Without question, the new 265 V-8 of 1955 was one of Detroit's milestone engines. Though designed for efficiency and low unit cost, it was really one of those "blue sky" projects that comes along only once or twice in an engineer's career.
As principal designer Ed Cole later recalled: "I had worked on V-8 engines all my professional life. I had lived and breathed engines. [Engineer Harry F.] Barr and I were always saying how we would do it if we could ever design a new engine. You just know you want five main bearings -- there's no decision to make. We knew that a certain bore/stroke relationship was the most compact. We knew we'd like a displacement of 265 cubic inches...And we never changed any of this. We released our engine for tooling direct from the drawing boards. That's how wild and crazy we were."
They had reason to be enthusiastic. The 265 boasted low reciprocating mass allowing high rpm; die-cast heads with integral, interchangeable valve guides; aluminum "slipper" pistons; a crankshaft of forged pressed-steel instead of alloy iron -- and much more.
Best of all, it weighed less than the old six yet was far more potent, initially pumping out 162/170 bhp (manual/Powerglide) in standard tune or 180 bhp with optional Power-Pak (four-barrel carburetor and dual exhausts).
Of course, it could give a lot more -- and did for '57 when bored to 283 cid and offered with optional fuel injection. Chevrolet developed a new 348-cid "big-block" for 1958 and beyond. It was a good one, but the small-block remains one of the best-known, best-loved engines of all time, earning Chevy a performance reputation the way sixes never could.
At just under $200, Powerglide became an increasingly popular option in the '50s -- a smooth operator well-suited to all but high-power models. Standard three-speed manual and extra-cost stick-overdrive were offered throughout the decade, and an all-synchromesh four-speed manual came on board in 1959.
Late '57 brought a second automatic option, three-speed Turboglide, but this was complex, costly, and short-lived. Powerglide would be the Chevy automatic until the mid-'60s.
The 1955-57 Chevys are coveted collectibles now, and styling has as much to do with this as engineering. Design principals Clare MacKichan (then Chevy studio chief), Carl Renner, Chuck Stebbins, Bob Veryzer, and others worked under Harley Earl's dictum of "Go all the way, then back off."
Though the '55 didn't reach showrooms looking like their fanciful renderings, it wasn't far off, wearing Earl's hallmark beltline "dip," wrapped windshield, and a simple eggcrate grille inspired by Ferrari. The last became broader, brighter, and more conventional for '56 in line with buyer tastes.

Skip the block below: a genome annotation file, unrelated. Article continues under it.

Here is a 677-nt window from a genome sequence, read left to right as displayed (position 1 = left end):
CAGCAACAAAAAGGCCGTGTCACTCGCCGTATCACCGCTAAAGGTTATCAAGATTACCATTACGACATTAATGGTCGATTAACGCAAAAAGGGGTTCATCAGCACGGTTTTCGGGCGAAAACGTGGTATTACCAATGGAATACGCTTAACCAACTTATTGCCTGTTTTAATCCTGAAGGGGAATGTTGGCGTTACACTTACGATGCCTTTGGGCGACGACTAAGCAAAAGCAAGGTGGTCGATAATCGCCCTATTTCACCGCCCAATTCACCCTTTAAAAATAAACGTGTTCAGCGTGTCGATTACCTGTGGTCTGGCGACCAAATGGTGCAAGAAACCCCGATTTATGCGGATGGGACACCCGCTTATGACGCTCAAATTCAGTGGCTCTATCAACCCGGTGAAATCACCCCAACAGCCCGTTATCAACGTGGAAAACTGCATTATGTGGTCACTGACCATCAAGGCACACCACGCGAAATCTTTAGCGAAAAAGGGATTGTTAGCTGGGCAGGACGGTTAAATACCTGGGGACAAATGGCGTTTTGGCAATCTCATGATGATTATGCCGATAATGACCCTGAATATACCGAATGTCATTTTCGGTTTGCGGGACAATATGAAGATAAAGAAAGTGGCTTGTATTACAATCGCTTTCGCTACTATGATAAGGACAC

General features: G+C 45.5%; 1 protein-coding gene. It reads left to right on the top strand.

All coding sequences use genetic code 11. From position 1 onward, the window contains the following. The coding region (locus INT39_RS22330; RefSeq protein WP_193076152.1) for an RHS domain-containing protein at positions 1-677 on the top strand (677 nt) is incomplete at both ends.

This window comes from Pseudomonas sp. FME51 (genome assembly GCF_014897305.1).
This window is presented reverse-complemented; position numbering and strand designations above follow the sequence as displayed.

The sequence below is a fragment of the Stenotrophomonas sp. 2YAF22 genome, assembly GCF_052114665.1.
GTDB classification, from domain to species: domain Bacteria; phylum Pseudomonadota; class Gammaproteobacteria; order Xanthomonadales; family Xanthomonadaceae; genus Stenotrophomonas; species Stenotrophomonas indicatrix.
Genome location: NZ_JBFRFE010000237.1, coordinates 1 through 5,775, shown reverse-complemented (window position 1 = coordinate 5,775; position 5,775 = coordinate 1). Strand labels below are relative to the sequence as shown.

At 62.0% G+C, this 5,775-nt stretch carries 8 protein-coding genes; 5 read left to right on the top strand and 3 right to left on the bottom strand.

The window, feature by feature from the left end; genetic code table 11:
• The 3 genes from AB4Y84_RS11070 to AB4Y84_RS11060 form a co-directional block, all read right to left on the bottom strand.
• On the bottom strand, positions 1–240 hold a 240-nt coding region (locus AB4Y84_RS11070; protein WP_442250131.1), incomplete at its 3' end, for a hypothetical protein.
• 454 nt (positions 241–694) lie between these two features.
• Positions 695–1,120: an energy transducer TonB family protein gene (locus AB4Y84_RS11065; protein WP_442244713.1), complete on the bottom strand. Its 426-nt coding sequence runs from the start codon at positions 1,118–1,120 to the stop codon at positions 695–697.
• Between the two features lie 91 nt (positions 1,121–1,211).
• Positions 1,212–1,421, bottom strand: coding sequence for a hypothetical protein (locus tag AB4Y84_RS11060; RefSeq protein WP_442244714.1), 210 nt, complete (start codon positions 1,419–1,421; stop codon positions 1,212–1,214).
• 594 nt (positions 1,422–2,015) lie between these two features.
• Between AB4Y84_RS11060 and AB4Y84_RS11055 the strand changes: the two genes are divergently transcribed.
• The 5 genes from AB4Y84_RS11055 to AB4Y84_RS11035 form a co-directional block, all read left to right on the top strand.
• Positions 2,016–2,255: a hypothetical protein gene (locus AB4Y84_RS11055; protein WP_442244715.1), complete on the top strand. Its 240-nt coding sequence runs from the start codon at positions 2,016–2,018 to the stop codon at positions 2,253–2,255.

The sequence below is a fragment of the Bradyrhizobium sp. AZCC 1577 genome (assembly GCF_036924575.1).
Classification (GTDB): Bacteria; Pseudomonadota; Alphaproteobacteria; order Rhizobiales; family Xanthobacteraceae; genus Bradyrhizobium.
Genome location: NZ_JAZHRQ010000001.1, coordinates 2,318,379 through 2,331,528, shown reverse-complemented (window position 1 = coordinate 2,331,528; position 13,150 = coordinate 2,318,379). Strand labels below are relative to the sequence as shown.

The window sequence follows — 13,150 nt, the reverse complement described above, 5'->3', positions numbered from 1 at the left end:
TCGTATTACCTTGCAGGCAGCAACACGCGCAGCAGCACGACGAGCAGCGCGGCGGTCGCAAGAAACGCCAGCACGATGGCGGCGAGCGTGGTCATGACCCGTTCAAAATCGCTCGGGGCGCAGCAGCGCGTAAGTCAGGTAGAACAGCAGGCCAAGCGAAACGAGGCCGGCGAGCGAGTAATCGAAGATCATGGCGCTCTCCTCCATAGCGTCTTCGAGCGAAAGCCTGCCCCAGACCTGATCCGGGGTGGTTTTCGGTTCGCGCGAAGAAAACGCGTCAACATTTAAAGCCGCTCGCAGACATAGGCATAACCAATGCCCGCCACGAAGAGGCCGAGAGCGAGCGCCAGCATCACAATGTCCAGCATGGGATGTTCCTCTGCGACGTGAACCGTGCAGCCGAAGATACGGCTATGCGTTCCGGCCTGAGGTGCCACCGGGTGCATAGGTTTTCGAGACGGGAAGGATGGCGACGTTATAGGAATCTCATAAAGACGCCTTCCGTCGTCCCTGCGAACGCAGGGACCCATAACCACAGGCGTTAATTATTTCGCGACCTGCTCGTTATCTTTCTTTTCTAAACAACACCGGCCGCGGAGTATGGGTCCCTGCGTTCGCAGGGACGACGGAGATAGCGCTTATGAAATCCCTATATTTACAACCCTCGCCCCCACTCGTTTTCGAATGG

Other elements in Chevy's winning '55 package included a more-capable suspension, bigger brakes, better steering, more interior and trunk room, better visibility -- the list was almost endless. Even the old six was improved: boosted to 123/136 bhp (manual/Powerglide).
With all this, plus attractive prices that weren't changed much from '54 (mostly in the $1600-$2260 range), Chevy led the industry in a record Detroit year with over 1.7 million cars, a new make high and a quarter-million better than Ford.
An interesting '55 newcomer was the Bel Air Nomad, America's first "hardtop wagon." A Carl Renner idea adapted from his 1954 Motorama show Corvette, the Nomad didn't sell that well, mainly because two-door wagons were less popular than four-doors, though water leaks were also a problem. Then, too, it was relatively expensive ($2600-$2700). Had anybody else built it, the Nomad probably would have seen minuscule production, but a respectable 8386 were built for 1955, 7886 for '56, and 6103 for 1957.
Chevy called its '55 "The Hot One." Ads said the '56 was even hotter. It was. The old Stovebolt, now offered with manual shift only, was up to 140 bhp, while the V-8 delivered up to 225 bhp with Power-Pak. A $40-million restyle made all models look more like Cadillacs, and four-door hardtop sport sedans joined the Two-Ten and Bel Air lines.
Despite a broad industry retreat, Chevy managed record market penetration of close to 28 percent on just 88 percent of its '55 volume -- about 1.5 million units. Ford repeated at around 1.4 million.
Ford (and Plymouth) counterpunched with all-new styling for '57. Chevy had to make do with another substantial facelift, but it was deftly done and quite popular. In fact, this Chevy is still regarded by many as the definitive '50s car. There were now eight engine choices, up three from '56, including no fewer than six 283 V-8s with 185 up to 283 bhp.
The last was courtesy of "Ramjet" fuel injection, a new option that found few takers at $500, but enabled the division to claim "1 hp per cu. in." (though Chrysler had achieved that magic figure with its '56 300B). Yet even without the "fuelie," a '57 Chevy could be quite fast. For example, a Bel Air sport sedan with the four-barrel 270-bhp engine could do 0-60 mph in 9.9 seconds, the quarter-mile in 17.5, and over 110 mph flat out.
Properly equipped, the 1955-57 Chevy was a formidable track competitor. Before the Automobile Manufacturers Association voted to withdraw from organized racing in June 1957, Chevy did very well in NASCAR and other stock-car events. At that year's Daytona Speed Weeks, Chevy took the first three places in the two-way flying-mile for Class 4 (213-259 cid); in Class 5 (259-305 cid) it took 33 out of 37 places, the fastest car averaging 131.076 mph. Chevy also won the 1957 Pure Oil Manufacturers Trophy with 574 points against 309 for runner-up Ford.
For more on Chevrolet cars, old and new, see:
- Chevrolet New Car Reviews and Prices
- Chevrolet Used Car Reviews and Prices